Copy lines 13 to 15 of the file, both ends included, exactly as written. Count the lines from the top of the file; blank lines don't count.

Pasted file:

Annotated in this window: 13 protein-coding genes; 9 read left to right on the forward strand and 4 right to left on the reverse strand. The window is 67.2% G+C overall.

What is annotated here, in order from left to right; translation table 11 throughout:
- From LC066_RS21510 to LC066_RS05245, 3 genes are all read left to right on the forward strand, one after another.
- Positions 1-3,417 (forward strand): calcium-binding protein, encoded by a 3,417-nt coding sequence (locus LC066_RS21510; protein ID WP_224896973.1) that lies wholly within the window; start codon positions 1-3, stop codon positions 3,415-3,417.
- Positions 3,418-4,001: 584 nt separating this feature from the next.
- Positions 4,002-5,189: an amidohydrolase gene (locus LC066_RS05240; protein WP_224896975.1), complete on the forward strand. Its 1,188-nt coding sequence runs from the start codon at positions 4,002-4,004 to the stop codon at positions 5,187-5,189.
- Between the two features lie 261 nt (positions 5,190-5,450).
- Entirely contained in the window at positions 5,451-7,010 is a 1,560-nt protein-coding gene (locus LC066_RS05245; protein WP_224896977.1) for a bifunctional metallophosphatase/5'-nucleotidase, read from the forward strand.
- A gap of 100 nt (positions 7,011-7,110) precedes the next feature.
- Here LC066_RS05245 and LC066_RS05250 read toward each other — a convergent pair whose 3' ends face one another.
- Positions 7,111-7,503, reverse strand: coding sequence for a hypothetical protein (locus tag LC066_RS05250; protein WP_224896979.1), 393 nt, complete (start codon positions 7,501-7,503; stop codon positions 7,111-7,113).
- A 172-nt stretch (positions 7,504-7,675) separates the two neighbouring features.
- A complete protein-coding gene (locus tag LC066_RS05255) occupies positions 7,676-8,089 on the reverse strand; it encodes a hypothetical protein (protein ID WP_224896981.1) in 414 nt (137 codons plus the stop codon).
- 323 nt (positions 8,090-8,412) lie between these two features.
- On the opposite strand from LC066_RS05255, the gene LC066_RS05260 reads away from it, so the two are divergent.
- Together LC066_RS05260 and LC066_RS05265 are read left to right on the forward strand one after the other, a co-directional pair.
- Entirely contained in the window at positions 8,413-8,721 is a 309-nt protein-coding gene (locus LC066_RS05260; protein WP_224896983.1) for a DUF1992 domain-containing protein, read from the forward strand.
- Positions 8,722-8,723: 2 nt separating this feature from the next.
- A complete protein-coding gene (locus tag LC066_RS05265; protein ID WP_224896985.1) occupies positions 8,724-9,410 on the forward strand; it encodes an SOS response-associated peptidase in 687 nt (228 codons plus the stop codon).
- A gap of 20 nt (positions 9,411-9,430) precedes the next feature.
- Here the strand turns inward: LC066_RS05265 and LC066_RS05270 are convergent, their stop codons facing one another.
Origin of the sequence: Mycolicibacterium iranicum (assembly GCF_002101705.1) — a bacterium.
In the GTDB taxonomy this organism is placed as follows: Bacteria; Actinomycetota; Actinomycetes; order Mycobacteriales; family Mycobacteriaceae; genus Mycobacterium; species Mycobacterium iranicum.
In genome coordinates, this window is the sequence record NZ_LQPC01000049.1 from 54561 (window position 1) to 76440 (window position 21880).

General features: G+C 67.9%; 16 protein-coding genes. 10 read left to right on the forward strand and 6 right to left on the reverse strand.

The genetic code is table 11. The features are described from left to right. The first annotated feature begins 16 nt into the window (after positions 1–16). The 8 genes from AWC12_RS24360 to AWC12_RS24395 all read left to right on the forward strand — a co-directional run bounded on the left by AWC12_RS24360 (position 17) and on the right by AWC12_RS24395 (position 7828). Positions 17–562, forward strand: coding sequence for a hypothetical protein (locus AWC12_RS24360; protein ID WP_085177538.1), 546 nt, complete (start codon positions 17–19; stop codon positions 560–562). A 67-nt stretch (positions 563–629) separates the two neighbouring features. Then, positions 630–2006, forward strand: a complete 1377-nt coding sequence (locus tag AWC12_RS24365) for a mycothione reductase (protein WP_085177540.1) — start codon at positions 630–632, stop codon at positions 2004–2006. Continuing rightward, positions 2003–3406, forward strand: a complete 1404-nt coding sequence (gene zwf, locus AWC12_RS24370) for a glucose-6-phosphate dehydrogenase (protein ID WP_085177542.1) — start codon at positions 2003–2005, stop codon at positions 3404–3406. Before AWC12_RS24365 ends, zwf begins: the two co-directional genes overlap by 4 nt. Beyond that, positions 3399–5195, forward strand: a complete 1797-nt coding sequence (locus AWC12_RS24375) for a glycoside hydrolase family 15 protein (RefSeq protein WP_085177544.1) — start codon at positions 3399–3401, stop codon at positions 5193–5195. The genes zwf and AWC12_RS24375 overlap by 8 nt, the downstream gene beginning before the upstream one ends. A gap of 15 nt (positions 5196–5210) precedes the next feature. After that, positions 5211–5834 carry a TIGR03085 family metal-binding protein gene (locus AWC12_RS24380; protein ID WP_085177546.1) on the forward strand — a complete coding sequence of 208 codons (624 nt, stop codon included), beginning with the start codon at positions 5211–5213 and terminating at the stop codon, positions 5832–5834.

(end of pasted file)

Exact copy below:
- A complete protein-coding gene (locus tag LC066_RS05255) occupies positions 7,676-8,089 on the reverse strand; it encodes a hypothetical protein (protein ID WP_224896981.1) in 414 nt (137 codons plus the stop codon).
- 323 nt (positions 8,090-8,412) lie between these two features.
- On the opposite strand from LC066_RS05255, the gene LC066_RS05260 reads away from it, so the two are divergent.